Self-organised and civil society participation in housing provision

Research output: Contribution to journalEditorial

Authors

Colleges, School and Institutes

External organisations

  • University of Sheffield

Abstract

After 40 years of relative decline, self-organised and civil society participation in housing has ostensibly been resurgent since the Global Financial Crisis (GFC). Drawing on evidence from ten countries this Special Issue explores the socio-economic and policy drivers of community land trusts, co-operatives, self-help housing and co-housing within different societal contexts using a variety of analytical frameworks. A key finding is that the GFC alone is not a satisfactory explanation for the resurgence. Social origins and contextual drivers are often deeper, more enduring and vary between national contexts. The term ‘collaborative housing’ is now gaining ground as a generic descriptor – shifting the focus from self-organisation to partnerships with varying degrees of community leadership and benefit. This Special Issue provides a platform for future research at the micro-level of organisations, the meso-level of stakeholder co-production, and the macro-level of welfare regimes. It identifies tools to map co-production relationships between the state, market and civil society stakeholders, to track interventions throughout the policy cycle, and to evaluate values and outcomes throughout organisational lifecycles. Knowledge gaps and limitations that future research should address include the limited evidence on the profile of participants and beneficiaries. A more critically-engaged stance is needed to consider consequences of institutionalisation and scaling-up on social outcomes. Finally, we need to learn from the experience of the Global South where self-provided housing is more dominant.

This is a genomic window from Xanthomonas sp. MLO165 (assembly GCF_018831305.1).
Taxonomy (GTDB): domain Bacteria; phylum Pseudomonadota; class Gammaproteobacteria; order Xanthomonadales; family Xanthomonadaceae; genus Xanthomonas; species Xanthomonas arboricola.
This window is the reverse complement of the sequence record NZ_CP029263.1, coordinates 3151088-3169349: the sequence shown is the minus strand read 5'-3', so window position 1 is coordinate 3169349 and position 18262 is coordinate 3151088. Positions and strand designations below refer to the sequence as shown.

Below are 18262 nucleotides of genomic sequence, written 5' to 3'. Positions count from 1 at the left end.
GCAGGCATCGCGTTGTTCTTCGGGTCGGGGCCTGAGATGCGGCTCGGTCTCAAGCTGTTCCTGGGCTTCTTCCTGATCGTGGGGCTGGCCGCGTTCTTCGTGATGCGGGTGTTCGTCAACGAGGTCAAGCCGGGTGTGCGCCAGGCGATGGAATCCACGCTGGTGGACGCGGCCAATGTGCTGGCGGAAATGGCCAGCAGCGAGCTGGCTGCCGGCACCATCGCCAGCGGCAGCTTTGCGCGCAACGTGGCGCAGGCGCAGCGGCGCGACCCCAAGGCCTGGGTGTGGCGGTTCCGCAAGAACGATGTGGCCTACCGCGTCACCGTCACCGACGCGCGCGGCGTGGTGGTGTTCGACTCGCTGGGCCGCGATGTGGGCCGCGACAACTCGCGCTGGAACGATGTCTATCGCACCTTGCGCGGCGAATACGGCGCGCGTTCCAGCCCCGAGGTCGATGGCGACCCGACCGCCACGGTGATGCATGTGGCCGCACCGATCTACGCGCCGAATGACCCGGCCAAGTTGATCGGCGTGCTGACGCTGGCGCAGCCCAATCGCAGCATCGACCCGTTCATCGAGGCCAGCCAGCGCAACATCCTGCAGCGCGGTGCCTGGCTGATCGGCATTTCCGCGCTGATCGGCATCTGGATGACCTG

Details

Original languageEnglish
Pages (from-to)1-14
Number of pages15
JournalInternational Journal of Housing Policy
Volume18
Issue number1
Early online date31 Jan 2018
Publication statusPublished - 1 Mar 2018

Keywords

  • self-organised housing , community-led housing , collaborative housing , co-operatives , community land trusts , civil society